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RSE teaching provokes fury among parents in Wales

RSE teaching provokes fury among parents in Wales

Gwynedd Plaid Cymru councillor Beca Brown says she has been abused online and called a paedo lover because of her support for implementation of the RSE code in schools in Wales.  She also claims she has been threatened, with someone tweeting that her support for the code had put a rope round her own neck, while someone else said that she deserved the death penalty (

There can, of course, be no justification for such attacks, if true, and, where policies are in dispute, they must be challenged in a civilised way.  But the real question here is, what on earth can have provoked such a strong reaction?

From reports in the media (e.g, you might be excused for thinking that Welsh parents are antediluvian bigots, unreasonably resisting teaching that will keep their children safe and help them negotiate the minefield of relationships in an increasingly dangerous world.  But the truth is far more nuanced and, in the cold light of day, the concerns of the parents appear eminently justified – because it would seem that their children are being compulsorily subjected to overt indoctrination and, under the new law, there is nothing they can do.

Fact 1:  Despite strong opposition, the Welsh government has introduced a highly controversial RSE code as part of its new general curriculum, which it justifies by insisting that is “vital to support young people build healthy relationships”.

Fact 2:  The Code has three main strands: relationships and identity; sexual health and wellbeing; and empowerment, safety and respect.  It includes guidance on how the different areas are to be delivered respectively from age three, from age seven and from age 11.  However, it also states that, ‘Across the learning strands, curriculum content in RSE must be inclusive and reflect diversity’ (

Which is another way of saying that all subjects are now mandated to be taught in such a way as to promote and normalise LGBT acceptance.  Thus, in a Maths class, for example, problems will be couched in terms such as, ‘Matthew and Luke want to take their two children on holiday to Spain. If flights cost £xxx, calculate how much this will cost them, and the budget needed for a two week break …’.  Similarly, in literature classes, books will be selected for their LGBT content, while gay and lesbian themes will be ‘explored’ in what up to now have been accepted without question as heteronormative texts.  No, I am not making this up.

With such cross-curricula ‘integration’, any idea of a parental opt-out becomes of course impossible.  Which, of course, would appear to have been the idea all along, and, under the new Code, this has indeed been scrapped.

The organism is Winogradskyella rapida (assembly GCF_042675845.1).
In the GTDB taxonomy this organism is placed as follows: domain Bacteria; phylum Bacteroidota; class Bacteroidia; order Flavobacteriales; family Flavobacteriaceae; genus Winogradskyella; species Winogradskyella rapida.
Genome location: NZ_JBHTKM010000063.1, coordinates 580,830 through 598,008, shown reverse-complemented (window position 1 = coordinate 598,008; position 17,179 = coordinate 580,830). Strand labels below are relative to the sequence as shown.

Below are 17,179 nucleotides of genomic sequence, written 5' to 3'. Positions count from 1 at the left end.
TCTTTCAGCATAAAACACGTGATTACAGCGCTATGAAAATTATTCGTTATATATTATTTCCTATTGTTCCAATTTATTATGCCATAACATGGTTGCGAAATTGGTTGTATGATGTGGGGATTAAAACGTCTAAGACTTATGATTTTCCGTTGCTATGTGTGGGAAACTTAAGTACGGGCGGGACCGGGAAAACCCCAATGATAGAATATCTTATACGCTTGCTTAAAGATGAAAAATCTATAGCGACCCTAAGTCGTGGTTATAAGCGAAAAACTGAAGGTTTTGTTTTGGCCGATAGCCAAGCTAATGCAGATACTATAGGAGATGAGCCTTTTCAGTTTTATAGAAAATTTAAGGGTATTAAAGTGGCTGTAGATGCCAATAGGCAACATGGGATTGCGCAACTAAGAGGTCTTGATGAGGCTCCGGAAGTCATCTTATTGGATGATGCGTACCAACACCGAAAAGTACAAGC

All lessons, the Code says, will be ‘developmentally appropriate’, but such teaching inevitably exerts pressure on children to accept behaviours and life-style choices that up until a few years ago were deemed unacceptable, and for which in any event they are not sufficiently mature to understand and process.  Yet, under the new law, whatever their motivation, parents have absolutely no say!

This is a direct contravention of human rights law as it is supposed to be applied to the UK.  Schedule 1, Article 9 of the Human Rights Act 1988 states that everyone has the unassailable right to freedom of thought, conscience and religion, and the right to practise and/or manifest such belief without interference.   Article 2 of the First protocol further lays down that, ‘In the exercise of any functions which it assumes in relation to education and to teaching, the State shall respect the right of parents to ensure such education and teaching in conformity with their own religious and philosophical convictions.’ (

By their unprincipled application of the new Code, ignoring entirely the legitimate concerns of parents, Welsh law-makers demonstrate what can only be called contempt for the faith and convictions of those with whom they disagree – and whose views, it seems, they wish to suppress.  This is at base yet further manifestation of the current ideological battle being waged in society to assert control and embed values that up to now have been regarded as both aberrant and damaging to the general good.

Small wonder that parents, deprived of all right to ensure their children are not so exposed, are up in arms.   It goes without saying that no one should be subjected to threats of violence, but the frustration, and even outrage, of parents is surely understandable and must be honestly addressed.  Ideologues who have gained control of the Welsh government must indeed be challenged and their insidious and wicked schemes stopped.


Rev Lynda Rose


Rev Lynda Rose is founder of Voice for Justice UK, a group which works to uphold the moral values of the Bible in society.


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